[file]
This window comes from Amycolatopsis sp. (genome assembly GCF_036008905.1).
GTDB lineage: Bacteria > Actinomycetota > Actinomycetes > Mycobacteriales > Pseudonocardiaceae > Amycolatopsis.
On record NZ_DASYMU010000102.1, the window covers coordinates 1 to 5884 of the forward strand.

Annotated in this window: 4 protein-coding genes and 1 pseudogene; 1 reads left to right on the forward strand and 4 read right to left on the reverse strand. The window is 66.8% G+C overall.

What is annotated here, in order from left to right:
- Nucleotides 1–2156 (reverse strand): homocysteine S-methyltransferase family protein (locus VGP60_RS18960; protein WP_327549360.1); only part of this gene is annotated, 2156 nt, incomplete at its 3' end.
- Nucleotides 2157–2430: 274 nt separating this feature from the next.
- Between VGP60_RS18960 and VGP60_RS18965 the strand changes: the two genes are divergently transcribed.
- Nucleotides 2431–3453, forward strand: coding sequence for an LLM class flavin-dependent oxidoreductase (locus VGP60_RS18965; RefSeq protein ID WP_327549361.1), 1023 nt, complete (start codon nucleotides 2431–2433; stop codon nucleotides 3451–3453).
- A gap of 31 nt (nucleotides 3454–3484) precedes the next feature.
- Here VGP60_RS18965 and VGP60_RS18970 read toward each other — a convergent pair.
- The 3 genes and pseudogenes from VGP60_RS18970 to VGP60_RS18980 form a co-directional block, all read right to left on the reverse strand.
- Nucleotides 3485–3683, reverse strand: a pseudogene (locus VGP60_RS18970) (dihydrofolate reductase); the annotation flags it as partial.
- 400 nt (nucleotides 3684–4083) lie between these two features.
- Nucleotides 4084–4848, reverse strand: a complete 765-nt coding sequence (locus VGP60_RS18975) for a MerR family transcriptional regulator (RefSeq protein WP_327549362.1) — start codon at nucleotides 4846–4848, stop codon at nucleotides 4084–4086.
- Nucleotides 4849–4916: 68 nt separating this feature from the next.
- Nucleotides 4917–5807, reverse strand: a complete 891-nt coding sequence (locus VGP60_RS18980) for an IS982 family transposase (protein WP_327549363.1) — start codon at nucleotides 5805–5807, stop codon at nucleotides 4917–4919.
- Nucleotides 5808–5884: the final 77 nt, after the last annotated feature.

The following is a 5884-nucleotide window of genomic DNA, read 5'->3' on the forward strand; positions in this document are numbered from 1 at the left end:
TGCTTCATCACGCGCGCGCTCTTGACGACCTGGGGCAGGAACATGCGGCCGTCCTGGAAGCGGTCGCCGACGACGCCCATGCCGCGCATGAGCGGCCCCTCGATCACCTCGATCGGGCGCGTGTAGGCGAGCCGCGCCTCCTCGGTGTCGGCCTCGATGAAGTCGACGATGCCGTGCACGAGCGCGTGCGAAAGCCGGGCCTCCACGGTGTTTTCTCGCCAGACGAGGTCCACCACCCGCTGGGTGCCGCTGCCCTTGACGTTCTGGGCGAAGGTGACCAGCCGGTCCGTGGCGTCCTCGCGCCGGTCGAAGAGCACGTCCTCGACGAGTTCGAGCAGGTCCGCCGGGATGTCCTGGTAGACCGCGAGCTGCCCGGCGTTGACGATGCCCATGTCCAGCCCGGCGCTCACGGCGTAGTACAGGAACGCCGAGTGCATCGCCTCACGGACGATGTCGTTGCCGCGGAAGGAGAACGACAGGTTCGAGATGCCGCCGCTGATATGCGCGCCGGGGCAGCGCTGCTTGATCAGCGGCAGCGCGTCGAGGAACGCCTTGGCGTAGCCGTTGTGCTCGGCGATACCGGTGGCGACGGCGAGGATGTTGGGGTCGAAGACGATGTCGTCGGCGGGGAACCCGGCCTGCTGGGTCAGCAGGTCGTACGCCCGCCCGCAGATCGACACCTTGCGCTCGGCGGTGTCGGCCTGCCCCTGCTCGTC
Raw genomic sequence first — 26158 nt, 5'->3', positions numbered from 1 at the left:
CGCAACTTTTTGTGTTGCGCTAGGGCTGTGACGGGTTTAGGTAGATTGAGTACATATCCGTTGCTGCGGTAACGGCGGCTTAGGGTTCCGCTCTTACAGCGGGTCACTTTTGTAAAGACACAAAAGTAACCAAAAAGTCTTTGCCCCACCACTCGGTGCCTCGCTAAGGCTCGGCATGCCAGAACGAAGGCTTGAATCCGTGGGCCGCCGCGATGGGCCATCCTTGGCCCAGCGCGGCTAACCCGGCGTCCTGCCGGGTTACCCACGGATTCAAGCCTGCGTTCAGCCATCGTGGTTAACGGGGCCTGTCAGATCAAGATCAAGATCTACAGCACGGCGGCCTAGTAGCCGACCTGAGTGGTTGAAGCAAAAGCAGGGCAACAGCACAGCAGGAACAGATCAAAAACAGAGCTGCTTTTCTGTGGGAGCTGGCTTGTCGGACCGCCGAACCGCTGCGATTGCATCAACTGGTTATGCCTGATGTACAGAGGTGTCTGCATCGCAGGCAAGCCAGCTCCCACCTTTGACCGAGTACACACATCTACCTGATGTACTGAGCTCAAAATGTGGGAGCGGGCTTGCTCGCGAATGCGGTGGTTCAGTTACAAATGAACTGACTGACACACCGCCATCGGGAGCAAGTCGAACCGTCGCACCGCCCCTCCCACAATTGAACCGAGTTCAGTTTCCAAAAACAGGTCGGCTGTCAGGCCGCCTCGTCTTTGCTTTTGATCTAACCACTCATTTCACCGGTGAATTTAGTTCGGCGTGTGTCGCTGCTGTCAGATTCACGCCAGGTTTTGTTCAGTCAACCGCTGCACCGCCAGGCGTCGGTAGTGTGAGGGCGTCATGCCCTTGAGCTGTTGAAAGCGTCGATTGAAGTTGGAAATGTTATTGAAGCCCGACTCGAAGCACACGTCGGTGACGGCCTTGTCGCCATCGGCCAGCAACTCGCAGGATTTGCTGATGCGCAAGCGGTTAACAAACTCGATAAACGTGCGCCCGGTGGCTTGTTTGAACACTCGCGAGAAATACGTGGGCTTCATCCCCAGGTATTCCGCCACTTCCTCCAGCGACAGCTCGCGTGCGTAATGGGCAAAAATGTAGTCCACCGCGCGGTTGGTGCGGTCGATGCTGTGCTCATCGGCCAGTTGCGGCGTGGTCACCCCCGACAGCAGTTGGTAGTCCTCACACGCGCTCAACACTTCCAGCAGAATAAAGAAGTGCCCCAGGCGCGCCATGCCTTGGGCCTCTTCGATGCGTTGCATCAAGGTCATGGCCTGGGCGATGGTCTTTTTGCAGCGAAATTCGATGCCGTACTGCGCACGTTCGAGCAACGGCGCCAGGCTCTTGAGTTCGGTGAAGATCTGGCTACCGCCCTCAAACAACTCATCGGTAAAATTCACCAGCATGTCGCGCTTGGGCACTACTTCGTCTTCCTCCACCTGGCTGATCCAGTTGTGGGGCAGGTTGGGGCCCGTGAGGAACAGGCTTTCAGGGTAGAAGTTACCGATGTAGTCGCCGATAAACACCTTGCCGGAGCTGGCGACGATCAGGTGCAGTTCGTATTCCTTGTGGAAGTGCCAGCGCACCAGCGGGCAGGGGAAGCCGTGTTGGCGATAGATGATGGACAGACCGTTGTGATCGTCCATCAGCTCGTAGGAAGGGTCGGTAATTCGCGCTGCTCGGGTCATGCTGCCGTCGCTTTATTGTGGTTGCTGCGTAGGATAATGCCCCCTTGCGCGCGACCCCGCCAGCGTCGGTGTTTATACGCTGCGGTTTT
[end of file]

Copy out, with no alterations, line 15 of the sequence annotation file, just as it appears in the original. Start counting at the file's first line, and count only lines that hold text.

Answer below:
- Nucleotides 4084–4848, reverse strand: a complete 765-nt coding sequence (locus VGP60_RS18975) for a MerR family transcriptional regulator (RefSeq protein WP_327549362.1) — start codon at nucleotides 4846–4848, stop codon at nucleotides 4084–4086.